The Long Trek to the Jordanian Supermarket

by - 6:00 PM


My first day in Jordan was endless. I barely got out of Israel because my passport refused to be scanned at the border. I'd spent ages just waiting outside the bus, not knowing why we weren't making our way to Jordan's capital Amman yet. Eventually, when my tour group reached Amman and visited its citadel, I fell in love with the country anyway, thanks to some amazing street art and a visit to the King Abdullah I Mosque. We rushed through a souq, then left for our hotel in Madaba. By the time we arrived at our hotel, I was exhausted. All I wanted to do was sit on my bed with some snacks and watch YouTube videos. There was only one problem: I had no snacks. In fact, I had no food at all...

I literally stared at a hotel room wall for a couple of minutes while I went over my options. I could eat something in the hotel restaurant, but didn't want to spend my money on yet another overpriced kebab. I'd seen a corner store, but I'd also seen the middle-aged men sitting in front of it, staring at me through the bus windows with looks that gave me the chills. Besides, I'd been ripped off more than once in Israeli corner stores; these stores don't like the concept of price tags, so the store owner tells you a price and there's nothing you can do about it.
After a few minutes of staring at that not very interesting wall and dreading a visit to the corner store, I pulled out my phone and did a quick search for 'supermarket Madaba'. More than half of them were shady corner store and then, when I was about to give up, I spotted a Carrefour. I cried out in surprise when I saw the name of a European supermarket chain pop up on my screen. The thought of actual price tags made me unbelievably happy. I checked my route to the supermarket and left immediately. I left my hijab and longsleeved shirt in my suitcase. I thought I wouldn't need those for a twenty-minute walk.

The first thing I noticed when I started walking was how deserted that part of town was. I didn't see any other tourists and very few locals. But the locals I did see found me very interesting. Heads turned wherever I went, especially around the corner store I'd seen earlier that day. I picked up my pace right away. I'm not a slow walker at all, in fact, friends usually complain that I'm always in a hurry to get anywhere, but that day I walked so fast that most people wouldn't even try keeping up with me. I wasn't quite racewalking, but came close to it.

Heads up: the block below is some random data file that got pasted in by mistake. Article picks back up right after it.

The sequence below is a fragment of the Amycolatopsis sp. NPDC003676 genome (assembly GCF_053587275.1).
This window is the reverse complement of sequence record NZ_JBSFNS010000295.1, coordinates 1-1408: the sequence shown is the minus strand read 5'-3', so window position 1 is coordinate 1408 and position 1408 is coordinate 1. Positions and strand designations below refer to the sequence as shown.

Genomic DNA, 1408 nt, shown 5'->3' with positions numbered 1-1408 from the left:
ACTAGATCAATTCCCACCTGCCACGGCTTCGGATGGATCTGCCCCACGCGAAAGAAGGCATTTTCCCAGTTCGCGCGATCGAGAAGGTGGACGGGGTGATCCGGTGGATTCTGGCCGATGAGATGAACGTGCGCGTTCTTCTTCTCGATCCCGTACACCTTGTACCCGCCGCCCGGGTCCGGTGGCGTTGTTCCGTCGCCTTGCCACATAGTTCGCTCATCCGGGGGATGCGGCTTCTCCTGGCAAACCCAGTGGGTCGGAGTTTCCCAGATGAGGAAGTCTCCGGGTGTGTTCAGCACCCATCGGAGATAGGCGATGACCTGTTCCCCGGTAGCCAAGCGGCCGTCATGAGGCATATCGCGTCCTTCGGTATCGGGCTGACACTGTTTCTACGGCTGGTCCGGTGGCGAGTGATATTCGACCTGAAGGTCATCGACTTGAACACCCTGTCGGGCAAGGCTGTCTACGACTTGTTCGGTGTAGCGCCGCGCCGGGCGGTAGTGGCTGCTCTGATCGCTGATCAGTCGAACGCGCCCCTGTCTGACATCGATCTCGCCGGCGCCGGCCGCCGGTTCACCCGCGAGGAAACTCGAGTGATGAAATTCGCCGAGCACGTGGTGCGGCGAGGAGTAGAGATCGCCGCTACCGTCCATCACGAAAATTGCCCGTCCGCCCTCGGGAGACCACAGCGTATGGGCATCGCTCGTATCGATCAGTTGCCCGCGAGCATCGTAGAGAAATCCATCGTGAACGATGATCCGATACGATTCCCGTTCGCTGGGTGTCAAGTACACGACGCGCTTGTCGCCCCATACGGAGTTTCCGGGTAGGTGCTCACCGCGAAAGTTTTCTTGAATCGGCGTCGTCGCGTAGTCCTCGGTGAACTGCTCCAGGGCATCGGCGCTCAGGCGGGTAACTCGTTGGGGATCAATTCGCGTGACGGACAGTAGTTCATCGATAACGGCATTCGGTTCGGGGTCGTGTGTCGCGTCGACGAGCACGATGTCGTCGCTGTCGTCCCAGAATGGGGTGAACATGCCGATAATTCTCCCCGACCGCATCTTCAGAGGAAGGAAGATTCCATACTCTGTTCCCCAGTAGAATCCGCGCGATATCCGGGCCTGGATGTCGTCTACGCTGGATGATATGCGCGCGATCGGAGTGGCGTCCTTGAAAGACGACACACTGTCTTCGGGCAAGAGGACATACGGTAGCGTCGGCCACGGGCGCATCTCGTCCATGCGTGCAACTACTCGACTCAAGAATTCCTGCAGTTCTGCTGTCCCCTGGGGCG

Before I'd reached the end of the street, at least three locals had yelled at me: "Welcome to Jordan!" Kind of sweet, but also kind of scary considering one guy actually stopped his car to welcome me to his country. I did everything I could to stop myself from panicking and tried to walk even faster.

I still felt like an escaped zoo animal when I reached Maadaba Al-Gharbi Street, where the supermarket was. I was extremely tense. So far, Madaba had made me feel very uncomfortable and vulnerable. I couldn't remember the last time I'd felt so unsafe. It didn't get better as I started walking down Maadaba Al-Gharbi. It was a big street, two lanes going in both directions, a wide sidewalk. I'd hoped that'd make me feel better, that being among people would make me feel a little safer. But as it turned out, being among people only led to more creepy stares and "Welcome to Jordan!" Men kept staring at me in ways that sent chills down my spine. I wished I'd taken my hijab...

Every step I took made me feel worse. There seemed to come no end to the fifteen-minute walk to the supermarket. In my mind, I heard all the warnings about Muslim countries from friends and family. I hated that they seemed to be right. I did not want to reinforce the negative stereotypes surrounding 'dangerous' Muslim men. But as cars slowed down so the people inside could look at me, shout something in Arabic or just give me the creepiest stares, I just felt incredibly dumb for not listening to me loved ones.

At long last, I saw the Carrefour logo and I almost sprinted through the doors. I finally relaxed as I looked at all the fresh fruits, the meat, the cookies. It looked so familiar, so safe. It made me oddly happy to see price tags, to buy fresh fruit and chocolate, and to meet friendly Jordanians. These people did not shout or stare at me, but helped me at check-out when I struggled with the unfamiliar dinar coins. This made me feel much more welcome than shouts of "Welcome to Jordan!". When I left the supermarket, I felt much better about my visit to Jordan and Madaba. People still stared, but I ignored them. My way back to the hotel was almost relaxed now. I even stopped to buy strawberries from a stall by the side of the road. I couldn't quite forget how scary my first experiences with locals had been, but I also kept reminding myself of the friendly people at the supermarket. I decided that, in the end, I'd like Jordan just fine.

Three days later, after visiting Petra and Wadi Rum, we returned to Madaba. My first thought was of how unsafe I had felt there the first time, how my walk to the supermarket had almost proved all negative stereotypes of Muslim men right. Then our tour guide told me something interesting: Madaba is a city with a big Christian majority. By far the most people I'd encounter there would be Christians. I laughed when I heard that. The only time I'd felt unsafe in Jordan had been in a Christian city. It only goes to show that this cliche is true: don't judge a book by its cover. Or in this case: don't judge a people by their assumed religion.

x Envy

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